Museveni has violent and feudal characteristics

The people of Uganda are resenting Museveni because of his increasing use of violence which he studied in Tanzania and has been encouraged to apply at home by some donors to maintain ‘stability’; his implementation of the philosophy of metamorphosis designed to transform beyond recognition Uganda’s ecological and demographic landscape (having more cattle than crops and more foreigners than indigenous people and another Ivory Coast in Uganda); and his consolidation of feudalism of lords (Bahororo) and serfs (the rest of Uganda) and Tutsi empire disguised as East African political federation with western encouragement.

Through the application of harsh anti-sectarian and anti-terrorism Acts and with tacit donor support, Museveni has violently silenced dissent apparently in the name of political and economic stability. Meanwhile suppressed dissent built into frustration and anger and then into enlightenment and dialectics. Ugandans thus no longer regard Museveni as a leader with divine right whose word is taken at face value. Instead, Ugandans are asking questions and demanding satisfactory answers (enlightenment) and are spending more time in archives and libraries and on the internet unearthing what was hidden (dialectics). Supporters of Museveni at home and abroad should not be surprised at what has hit them.

NRM economics has failed to create jobs and distribute income

Uganda’s NRM government adopted stabilization and structural adjustment program (SAP) in 1987 under the assumption that after a short period (three to five years) of austerity and debt repayment, the economy under the guidance of market forces would begin rapid and sustained growth, create jobs and distribute income to all Ugandans through a trickle down mechanism. The government estimated that by 2017 poverty would be history in the Republic.

To lay the ground work for eventual sustained growth and equity, the government focused on monetary and fiscal policy to balance the budget, control inflation, establish a realistic exchange rate; privatize public enterprises and promote exports to earn foreign currency, pay external debt and use surplus for investment in productive sectors. Government participation in the economy and funds for social sectors would be reduced significantly.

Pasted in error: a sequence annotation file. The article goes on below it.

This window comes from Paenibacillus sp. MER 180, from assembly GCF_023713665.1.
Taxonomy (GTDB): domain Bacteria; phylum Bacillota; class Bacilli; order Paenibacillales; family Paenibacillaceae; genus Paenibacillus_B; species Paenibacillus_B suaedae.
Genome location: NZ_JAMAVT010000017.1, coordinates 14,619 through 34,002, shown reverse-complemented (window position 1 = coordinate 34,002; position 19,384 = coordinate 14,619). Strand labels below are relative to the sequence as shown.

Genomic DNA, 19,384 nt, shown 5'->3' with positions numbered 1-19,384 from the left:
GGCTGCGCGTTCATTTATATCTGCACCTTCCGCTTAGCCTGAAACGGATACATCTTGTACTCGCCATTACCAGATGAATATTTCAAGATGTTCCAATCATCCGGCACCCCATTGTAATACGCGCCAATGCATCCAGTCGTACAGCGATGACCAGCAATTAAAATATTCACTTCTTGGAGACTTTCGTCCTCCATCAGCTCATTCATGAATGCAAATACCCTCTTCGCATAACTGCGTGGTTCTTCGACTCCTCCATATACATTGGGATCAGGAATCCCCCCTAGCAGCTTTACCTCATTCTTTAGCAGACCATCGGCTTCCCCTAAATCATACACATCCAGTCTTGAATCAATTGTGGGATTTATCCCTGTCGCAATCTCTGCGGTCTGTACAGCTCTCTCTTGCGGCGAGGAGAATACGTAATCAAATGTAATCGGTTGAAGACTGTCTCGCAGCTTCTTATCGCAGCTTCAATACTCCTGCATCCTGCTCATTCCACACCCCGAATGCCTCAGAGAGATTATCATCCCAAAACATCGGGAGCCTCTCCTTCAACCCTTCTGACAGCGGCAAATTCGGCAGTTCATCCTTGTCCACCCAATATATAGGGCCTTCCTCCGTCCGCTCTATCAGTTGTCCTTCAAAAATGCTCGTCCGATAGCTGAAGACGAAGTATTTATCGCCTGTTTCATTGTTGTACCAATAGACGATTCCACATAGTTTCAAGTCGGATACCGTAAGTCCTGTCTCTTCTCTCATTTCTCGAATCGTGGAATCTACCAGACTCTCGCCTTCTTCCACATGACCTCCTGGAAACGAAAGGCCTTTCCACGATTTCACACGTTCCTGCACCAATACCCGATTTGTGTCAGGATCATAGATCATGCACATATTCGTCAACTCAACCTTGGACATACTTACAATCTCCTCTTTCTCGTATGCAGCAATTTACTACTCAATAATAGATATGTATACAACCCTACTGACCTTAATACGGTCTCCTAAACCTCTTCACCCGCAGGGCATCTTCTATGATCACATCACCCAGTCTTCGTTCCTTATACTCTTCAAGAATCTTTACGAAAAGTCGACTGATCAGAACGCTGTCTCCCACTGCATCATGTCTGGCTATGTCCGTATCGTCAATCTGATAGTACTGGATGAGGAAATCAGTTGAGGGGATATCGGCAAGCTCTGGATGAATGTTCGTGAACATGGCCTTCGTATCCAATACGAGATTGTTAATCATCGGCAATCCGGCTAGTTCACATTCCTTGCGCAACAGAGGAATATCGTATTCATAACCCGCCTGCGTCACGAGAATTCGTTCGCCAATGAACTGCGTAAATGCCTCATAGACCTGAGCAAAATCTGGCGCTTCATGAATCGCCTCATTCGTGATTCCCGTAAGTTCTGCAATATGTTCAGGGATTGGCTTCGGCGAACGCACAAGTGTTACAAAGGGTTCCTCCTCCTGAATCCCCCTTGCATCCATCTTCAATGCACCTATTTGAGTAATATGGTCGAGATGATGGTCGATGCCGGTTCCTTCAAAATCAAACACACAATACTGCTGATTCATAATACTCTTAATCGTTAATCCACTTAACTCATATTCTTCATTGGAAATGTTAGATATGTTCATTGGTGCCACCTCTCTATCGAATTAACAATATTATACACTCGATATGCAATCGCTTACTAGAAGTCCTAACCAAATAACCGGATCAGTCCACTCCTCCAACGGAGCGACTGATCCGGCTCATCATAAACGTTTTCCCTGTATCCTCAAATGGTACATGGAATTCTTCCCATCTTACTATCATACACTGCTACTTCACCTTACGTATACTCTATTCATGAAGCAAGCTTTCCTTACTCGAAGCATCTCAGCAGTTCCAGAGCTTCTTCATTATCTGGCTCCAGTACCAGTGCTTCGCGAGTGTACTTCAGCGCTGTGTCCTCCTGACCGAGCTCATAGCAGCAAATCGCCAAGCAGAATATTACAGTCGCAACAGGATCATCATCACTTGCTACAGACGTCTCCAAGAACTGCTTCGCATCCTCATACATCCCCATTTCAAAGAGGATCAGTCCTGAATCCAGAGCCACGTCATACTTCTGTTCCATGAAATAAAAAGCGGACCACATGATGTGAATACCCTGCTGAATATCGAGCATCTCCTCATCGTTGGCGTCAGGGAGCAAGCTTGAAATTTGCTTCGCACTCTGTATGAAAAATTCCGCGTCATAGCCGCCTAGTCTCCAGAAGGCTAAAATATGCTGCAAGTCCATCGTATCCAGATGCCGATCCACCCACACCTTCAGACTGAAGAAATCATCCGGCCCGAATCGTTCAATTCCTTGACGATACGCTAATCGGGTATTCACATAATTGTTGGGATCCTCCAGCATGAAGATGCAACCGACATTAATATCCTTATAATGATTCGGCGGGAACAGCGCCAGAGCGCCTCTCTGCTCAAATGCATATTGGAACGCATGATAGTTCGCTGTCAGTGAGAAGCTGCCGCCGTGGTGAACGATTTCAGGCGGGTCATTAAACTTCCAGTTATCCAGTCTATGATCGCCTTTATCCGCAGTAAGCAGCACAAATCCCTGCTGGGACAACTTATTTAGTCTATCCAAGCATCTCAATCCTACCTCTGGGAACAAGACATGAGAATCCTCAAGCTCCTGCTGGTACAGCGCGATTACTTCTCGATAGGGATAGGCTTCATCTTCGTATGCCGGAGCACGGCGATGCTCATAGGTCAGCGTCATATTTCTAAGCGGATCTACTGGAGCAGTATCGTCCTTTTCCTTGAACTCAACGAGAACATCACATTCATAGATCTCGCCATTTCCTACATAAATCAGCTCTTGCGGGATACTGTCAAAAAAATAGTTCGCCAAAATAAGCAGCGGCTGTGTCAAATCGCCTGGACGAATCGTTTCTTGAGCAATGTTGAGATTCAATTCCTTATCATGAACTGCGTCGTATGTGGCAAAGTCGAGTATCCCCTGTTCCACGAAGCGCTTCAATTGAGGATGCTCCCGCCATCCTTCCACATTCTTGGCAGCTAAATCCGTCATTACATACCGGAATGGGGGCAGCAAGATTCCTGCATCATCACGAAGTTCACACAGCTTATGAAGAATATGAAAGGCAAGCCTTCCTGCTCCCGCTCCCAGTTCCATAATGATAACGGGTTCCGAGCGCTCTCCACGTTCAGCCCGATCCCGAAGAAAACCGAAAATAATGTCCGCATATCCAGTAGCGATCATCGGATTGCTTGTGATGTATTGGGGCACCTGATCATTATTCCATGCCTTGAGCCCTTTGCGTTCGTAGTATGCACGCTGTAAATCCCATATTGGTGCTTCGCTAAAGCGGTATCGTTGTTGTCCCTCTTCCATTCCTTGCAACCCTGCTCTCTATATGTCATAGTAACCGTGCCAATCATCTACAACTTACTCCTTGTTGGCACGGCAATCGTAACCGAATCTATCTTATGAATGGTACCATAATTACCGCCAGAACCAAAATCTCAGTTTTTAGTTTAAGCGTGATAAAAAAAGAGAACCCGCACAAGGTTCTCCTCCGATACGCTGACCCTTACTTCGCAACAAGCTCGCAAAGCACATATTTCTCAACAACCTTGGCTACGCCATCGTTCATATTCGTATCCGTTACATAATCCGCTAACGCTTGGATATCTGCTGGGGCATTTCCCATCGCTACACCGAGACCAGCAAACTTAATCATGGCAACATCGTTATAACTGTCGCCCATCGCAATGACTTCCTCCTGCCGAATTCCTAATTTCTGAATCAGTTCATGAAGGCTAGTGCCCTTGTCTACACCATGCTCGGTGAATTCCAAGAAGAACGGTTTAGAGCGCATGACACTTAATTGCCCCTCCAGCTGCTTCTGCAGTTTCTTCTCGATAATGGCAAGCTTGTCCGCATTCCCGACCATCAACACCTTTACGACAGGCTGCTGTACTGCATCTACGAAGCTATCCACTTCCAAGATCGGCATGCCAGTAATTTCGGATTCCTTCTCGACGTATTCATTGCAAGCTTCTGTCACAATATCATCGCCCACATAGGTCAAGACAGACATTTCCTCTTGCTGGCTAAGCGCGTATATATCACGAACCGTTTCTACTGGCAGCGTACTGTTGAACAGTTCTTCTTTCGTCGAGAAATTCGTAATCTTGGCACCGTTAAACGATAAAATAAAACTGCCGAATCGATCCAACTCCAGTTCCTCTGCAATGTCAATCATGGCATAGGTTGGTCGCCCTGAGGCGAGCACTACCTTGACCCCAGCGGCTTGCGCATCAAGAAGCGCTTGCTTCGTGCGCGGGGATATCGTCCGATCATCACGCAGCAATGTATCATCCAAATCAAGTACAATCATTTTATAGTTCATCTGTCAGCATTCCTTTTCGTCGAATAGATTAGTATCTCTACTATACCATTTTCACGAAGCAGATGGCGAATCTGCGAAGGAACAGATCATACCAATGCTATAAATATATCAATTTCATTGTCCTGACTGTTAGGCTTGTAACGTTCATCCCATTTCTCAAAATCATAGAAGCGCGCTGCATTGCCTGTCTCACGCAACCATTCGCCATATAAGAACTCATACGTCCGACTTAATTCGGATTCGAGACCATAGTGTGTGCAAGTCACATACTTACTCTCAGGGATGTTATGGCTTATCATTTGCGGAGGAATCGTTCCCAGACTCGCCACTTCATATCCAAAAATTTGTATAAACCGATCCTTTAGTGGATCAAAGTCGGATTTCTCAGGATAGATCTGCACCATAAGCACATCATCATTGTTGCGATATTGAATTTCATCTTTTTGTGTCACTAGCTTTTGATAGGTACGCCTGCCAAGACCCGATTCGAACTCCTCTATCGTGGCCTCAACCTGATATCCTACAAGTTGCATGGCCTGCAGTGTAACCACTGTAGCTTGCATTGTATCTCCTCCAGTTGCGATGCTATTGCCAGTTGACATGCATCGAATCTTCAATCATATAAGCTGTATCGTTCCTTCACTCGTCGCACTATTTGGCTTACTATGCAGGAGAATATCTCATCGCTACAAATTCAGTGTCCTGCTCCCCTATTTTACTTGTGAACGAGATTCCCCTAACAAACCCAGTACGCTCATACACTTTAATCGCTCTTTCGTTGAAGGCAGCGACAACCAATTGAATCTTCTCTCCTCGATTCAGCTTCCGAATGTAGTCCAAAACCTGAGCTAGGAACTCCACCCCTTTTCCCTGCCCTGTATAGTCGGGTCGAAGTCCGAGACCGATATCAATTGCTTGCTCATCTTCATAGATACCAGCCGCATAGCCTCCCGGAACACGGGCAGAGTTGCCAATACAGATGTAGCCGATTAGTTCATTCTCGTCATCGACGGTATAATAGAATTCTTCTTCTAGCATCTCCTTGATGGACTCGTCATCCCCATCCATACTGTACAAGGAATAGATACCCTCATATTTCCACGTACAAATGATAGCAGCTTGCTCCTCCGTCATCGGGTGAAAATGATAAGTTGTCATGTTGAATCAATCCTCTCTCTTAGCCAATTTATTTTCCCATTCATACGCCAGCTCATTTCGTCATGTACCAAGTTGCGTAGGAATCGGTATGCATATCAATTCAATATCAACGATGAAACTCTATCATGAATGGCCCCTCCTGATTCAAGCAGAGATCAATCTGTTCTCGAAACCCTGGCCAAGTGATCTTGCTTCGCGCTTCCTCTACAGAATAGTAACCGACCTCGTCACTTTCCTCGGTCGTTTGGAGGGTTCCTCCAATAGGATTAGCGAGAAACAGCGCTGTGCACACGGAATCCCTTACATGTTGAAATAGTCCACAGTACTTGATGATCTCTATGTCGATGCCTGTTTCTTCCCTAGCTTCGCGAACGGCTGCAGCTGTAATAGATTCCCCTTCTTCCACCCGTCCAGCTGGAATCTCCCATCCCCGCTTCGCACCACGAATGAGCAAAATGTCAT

Mindful that inflation was indiscipline, NRM government worked hard to bring it down to a low and stable rate of five percent per annum. This required drastic reduction of money supply in the economy and increased interest rate to encourage savings. However, high interest rates of some thirty percent discouraged borrowing by small and medium enterprises that create most jobs and spread income.

Do not force Ugandans into birth control

In the past few months there has been a flurry of meetings in the country and articles in Uganda media about the dangers of Uganda’s population ‘explosion’. All the articles I have read are one-sided. They are directly or indirectly urging the government to coerce Ugandans into defusing a demographic ‘bomb’ through birth control which should be stepped up immediately. If my understanding of what is going on is correct, Ugandans are being treated like a herd of Zebras that have no capacity to adjust to their environment. If you lock them up in an enclosed area and leave them there, Zebras will reproduce to the limit of their biological capacity, eat all the grass and drink all the water and then perish through hunger and thirst. To prevent this catastrophe, Zebras need to be helped to control their fertility to match the available pasture and water. Similarly, Uganda authorities are being urged to act quickly and help or force Ugandans to adjust their fertility through birth control to match the number of mouths to feed with available goods and services. In my view, going down this road will create serious problems.